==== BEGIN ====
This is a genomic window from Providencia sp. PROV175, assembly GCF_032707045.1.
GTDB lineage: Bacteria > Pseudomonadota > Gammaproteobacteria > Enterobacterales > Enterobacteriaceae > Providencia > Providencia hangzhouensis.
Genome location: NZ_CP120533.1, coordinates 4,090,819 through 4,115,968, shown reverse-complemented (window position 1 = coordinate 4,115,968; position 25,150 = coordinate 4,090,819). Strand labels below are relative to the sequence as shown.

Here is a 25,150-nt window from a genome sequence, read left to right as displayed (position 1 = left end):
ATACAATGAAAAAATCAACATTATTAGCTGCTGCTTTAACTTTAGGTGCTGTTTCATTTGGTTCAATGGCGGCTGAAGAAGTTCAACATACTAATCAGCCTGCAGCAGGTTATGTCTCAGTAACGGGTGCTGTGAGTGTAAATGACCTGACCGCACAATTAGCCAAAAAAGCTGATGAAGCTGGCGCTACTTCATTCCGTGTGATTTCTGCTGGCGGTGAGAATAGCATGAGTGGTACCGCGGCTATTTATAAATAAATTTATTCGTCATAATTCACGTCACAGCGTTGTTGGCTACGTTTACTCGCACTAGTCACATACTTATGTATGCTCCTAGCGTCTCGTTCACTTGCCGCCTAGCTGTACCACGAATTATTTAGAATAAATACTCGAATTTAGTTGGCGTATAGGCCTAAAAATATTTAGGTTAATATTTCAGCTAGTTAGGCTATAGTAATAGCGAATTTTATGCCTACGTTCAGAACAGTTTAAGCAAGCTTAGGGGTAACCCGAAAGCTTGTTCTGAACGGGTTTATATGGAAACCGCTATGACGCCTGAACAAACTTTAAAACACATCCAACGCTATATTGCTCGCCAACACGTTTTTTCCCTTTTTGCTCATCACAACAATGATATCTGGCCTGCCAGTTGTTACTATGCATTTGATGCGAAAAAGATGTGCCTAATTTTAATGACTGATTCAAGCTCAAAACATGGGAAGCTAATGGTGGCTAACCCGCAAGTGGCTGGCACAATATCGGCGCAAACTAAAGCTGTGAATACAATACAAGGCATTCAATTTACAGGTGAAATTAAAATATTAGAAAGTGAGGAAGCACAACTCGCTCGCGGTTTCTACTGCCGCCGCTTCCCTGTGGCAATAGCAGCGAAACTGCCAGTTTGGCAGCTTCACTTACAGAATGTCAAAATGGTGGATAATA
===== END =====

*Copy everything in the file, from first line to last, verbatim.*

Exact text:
This is a genomic window from Providencia sp. PROV175, assembly GCF_032707045.1.
GTDB lineage: Bacteria > Pseudomonadota > Gammaproteobacteria > Enterobacterales > Enterobacteriaceae > Providencia > Providencia hangzhouensis.
Genome location: NZ_CP120533.1, coordinates 4,090,819 through 4,115,968, shown reverse-complemented (window position 1 = coordinate 4,115,968; position 25,150 = coordinate 4,090,819). Strand labels below are relative to the sequence as shown.

Here is a 25,150-nt window from a genome sequence, read left to right as displayed (position 1 = left end):
ATACAATGAAAAAATCAACATTATTAGCTGCTGCTTTAACTTTAGGTGCTGTTTCATTTGGTTCAATGGCGGCTGAAGAAGTTCAACATACTAATCAGCCTGCAGCAGGTTATGTCTCAGTAACGGGTGCTGTGAGTGTAAATGACCTGACCGCACAATTAGCCAAAAAAGCTGATGAAGCTGGCGCTACTTCATTCCGTGTGATTTCTGCTGGCGGTGAGAATAGCATGAGTGGTACCGCGGCTATTTATAAATAAATTTATTCGTCATAATTCACGTCACAGCGTTGTTGGCTACGTTTACTCGCACTAGTCACATACTTATGTATGCTCCTAGCGTCTCGTTCACTTGCCGCCTAGCTGTACCACGAATTATTTAGAATAAATACTCGAATTTAGTTGGCGTATAGGCCTAAAAATATTTAGGTTAATATTTCAGCTAGTTAGGCTATAGTAATAGCGAATTTTATGCCTACGTTCAGAACAGTTTAAGCAAGCTTAGGGGTAACCCGAAAGCTTGTTCTGAACGGGTTTATATGGAAACCGCTATGACGCCTGAACAAACTTTAAAACACATCCAACGCTATATTGCTCGCCAACACGTTTTTTCCCTTTTTGCTCATCACAACAATGATATCTGGCCTGCCAGTTGTTACTATGCATTTGATGCGAAAAAGATGTGCCTAATTTTAATGACTGATTCAAGCTCAAAACATGGGAAGCTAATGGTGGCTAACCCGCAAGTGGCTGGCACAATATCGGCGCAAACTAAAGCTGTGAATACAATACAAGGCATTCAATTTACAGGTGAAATTAAAATATTAGAAAGTGAGGAAGCACAACTCGCTCGCGGTTTCTACTGCCGCCGCTTCCCTGTGGCAATAGCAGCGAAACTGCCAGTTTGGCAGCTTCACTTACAGAATGTCAAAATGGTGGATAATA